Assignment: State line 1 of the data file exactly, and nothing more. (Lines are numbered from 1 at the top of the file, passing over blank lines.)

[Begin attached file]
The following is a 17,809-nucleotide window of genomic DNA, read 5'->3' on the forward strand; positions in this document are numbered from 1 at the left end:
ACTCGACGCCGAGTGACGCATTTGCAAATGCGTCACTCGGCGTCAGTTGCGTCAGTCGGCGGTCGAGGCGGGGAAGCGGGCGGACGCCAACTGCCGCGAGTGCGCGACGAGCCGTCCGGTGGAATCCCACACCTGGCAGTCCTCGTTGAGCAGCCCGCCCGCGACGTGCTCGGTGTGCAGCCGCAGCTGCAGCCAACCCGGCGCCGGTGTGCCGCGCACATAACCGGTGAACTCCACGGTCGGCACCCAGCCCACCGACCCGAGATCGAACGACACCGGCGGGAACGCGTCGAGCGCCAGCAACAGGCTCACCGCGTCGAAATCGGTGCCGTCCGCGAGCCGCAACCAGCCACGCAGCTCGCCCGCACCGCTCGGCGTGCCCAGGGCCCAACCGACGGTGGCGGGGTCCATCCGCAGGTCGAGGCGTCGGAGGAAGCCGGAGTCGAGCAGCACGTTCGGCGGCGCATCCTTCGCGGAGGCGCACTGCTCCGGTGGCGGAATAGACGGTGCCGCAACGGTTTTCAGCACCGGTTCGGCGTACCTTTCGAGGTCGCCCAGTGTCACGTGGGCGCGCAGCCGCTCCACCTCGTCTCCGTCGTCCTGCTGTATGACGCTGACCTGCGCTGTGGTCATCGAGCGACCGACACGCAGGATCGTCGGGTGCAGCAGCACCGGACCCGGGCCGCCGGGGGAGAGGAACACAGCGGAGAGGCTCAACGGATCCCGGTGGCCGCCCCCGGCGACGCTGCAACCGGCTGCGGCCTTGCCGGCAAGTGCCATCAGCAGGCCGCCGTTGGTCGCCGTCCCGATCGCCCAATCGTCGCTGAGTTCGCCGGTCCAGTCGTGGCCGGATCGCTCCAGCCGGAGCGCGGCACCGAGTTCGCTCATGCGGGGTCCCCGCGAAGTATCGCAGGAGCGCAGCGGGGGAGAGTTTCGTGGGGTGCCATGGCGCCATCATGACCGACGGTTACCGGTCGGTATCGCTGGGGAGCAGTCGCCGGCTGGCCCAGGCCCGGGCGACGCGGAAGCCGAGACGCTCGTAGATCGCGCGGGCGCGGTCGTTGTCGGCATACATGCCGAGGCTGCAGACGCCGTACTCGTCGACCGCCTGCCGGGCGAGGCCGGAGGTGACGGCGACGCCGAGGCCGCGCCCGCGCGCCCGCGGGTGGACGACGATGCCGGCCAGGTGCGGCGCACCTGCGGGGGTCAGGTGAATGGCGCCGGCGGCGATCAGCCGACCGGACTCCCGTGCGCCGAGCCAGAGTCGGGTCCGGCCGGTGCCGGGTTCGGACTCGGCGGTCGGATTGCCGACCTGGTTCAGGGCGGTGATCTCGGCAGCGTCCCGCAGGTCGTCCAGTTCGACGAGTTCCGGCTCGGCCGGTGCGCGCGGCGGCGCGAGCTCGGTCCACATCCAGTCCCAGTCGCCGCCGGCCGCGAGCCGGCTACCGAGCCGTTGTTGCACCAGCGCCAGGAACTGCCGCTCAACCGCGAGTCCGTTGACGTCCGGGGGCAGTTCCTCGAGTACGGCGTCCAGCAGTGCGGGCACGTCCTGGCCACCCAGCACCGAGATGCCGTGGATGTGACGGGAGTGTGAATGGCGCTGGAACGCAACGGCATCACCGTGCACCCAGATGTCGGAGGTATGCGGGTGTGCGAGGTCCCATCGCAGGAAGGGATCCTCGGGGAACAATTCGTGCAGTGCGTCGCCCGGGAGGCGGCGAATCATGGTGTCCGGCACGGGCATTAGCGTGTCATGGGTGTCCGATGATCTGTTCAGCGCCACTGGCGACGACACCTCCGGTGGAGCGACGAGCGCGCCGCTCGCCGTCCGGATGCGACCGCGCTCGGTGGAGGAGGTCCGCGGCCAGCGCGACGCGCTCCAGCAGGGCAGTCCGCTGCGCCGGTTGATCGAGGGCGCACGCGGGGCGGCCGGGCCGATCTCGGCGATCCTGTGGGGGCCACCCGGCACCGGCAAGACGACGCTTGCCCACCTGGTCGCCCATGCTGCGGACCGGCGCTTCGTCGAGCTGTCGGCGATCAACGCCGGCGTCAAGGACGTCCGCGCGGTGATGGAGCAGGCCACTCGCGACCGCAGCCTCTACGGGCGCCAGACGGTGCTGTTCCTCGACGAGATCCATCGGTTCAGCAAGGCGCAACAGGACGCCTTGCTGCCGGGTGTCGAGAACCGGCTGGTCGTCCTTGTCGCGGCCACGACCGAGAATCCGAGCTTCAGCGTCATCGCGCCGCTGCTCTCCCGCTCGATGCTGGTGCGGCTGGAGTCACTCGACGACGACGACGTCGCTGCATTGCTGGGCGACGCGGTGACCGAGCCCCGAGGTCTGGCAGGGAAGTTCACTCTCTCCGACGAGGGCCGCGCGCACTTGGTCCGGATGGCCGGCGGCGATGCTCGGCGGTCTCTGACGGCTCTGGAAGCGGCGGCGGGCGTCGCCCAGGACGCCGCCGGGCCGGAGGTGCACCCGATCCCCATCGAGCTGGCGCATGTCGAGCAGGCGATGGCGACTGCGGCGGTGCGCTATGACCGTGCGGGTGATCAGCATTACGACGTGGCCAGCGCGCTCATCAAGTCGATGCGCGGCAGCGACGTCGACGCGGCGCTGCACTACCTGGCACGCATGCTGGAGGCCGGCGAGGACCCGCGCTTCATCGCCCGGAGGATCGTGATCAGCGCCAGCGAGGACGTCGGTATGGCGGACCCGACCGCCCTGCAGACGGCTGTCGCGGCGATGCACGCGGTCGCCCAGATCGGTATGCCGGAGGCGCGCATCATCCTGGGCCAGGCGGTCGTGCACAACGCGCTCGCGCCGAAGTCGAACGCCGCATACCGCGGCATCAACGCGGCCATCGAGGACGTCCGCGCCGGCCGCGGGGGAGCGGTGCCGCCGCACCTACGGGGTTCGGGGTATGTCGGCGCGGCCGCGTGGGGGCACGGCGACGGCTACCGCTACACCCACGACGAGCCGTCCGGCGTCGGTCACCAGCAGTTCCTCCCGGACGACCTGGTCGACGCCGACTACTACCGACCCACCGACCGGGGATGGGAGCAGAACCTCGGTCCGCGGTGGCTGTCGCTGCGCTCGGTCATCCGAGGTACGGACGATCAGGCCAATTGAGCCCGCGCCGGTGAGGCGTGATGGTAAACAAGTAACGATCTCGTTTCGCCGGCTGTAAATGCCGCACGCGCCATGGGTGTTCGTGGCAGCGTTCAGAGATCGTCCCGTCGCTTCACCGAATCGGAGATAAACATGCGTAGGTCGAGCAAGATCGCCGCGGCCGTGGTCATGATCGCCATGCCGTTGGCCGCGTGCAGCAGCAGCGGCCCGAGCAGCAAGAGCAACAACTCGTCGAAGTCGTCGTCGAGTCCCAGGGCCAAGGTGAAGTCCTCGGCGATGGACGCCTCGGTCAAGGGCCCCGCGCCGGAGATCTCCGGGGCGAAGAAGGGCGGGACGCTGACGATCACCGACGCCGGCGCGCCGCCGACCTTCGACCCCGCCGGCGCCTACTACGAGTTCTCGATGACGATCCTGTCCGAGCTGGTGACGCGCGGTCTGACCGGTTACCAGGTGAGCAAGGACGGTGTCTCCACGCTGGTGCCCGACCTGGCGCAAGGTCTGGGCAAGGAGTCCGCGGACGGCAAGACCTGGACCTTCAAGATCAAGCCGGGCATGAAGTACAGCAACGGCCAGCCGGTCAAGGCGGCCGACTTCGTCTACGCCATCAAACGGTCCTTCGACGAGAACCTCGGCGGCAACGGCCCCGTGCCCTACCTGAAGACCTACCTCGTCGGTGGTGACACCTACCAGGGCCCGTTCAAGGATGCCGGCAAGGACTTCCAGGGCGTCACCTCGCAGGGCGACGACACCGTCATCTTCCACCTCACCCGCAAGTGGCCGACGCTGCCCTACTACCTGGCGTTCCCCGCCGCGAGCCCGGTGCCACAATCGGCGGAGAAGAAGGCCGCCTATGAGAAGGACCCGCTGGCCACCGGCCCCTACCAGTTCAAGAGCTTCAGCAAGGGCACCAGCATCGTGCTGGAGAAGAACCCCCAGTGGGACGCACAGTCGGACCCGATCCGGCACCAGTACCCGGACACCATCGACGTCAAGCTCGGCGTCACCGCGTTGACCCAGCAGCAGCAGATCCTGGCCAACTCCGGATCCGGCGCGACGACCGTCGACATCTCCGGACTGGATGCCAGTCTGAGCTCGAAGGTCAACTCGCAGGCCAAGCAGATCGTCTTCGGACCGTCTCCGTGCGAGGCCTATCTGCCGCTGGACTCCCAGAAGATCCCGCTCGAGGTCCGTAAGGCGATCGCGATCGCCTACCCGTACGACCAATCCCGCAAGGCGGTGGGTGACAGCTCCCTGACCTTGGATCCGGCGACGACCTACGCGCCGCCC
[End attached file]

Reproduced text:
The following is a 17,809-nucleotide window of genomic DNA, read 5'->3' on the forward strand; positions in this document are numbered from 1 at the left end: